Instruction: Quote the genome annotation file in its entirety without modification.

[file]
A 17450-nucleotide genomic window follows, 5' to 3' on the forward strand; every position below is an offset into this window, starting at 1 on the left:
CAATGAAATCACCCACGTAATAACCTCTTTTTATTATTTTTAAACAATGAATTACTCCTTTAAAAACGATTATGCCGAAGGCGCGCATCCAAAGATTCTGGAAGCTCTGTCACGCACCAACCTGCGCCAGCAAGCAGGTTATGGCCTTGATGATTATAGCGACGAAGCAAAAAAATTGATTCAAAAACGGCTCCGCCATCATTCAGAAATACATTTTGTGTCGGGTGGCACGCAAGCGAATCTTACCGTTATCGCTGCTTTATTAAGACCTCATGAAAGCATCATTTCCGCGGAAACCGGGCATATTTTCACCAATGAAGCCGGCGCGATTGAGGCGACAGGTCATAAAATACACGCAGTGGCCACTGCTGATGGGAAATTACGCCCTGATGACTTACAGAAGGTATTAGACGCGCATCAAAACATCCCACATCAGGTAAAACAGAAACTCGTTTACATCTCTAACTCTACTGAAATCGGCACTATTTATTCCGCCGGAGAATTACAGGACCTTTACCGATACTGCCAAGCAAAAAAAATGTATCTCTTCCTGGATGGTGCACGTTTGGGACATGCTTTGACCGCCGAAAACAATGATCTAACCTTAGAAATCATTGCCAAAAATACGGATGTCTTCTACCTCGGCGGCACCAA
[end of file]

A 17450-nucleotide genomic window follows, 5' to 3' on the forward strand; every position below is an offset into this window, starting at 1 on the left:
CAATGAAATCACCCACGTAATAACCTCTTTTTATTATTTTTAAACAATGAATTACTCCTTTAAAAACGATTATGCCGAAGGCGCGCATCCAAAGATTCTGGAAGCTCTGTCACGCACCAACCTGCGCCAGCAAGCAGGTTATGGCCTTGATGATTATAGCGACGAAGCAAAAAAATTGATTCAAAAACGGCTCCGCCATCATTCAGAAATACATTTTGTGTCGGGTGGCACGCAAGCGAATCTTACCGTTATCGCTGCTTTATTAAGACCTCATGAAAGCATCATTTCCGCGGAAACCGGGCATATTTTCACCAATGAAGCCGGCGCGATTGAGGCGACAGGTCATAAAATACACGCAGTGGCCACTGCTGATGGGAAATTACGCCCTGATGACTTACAGAAGGTATTAGACGCGCATCAAAACATCCCACATCAGGTAAAACAGAAACTCGTTTACATCTCTAACTCTACTGAAATCGGCACTATTTATTCCGCCGGAGAATTACAGGACCTTTACCGATACTGCCAAGCAAAAAAAATGTATCTCTTCCTGGATGGTGCACGTTTGGGACATGCTTTGACCGCCGAAAACAATGATCTAACCTTAGAAATCATTGCCAAAAATACGGATGTCTTCTACCTCGGCGGCACCAA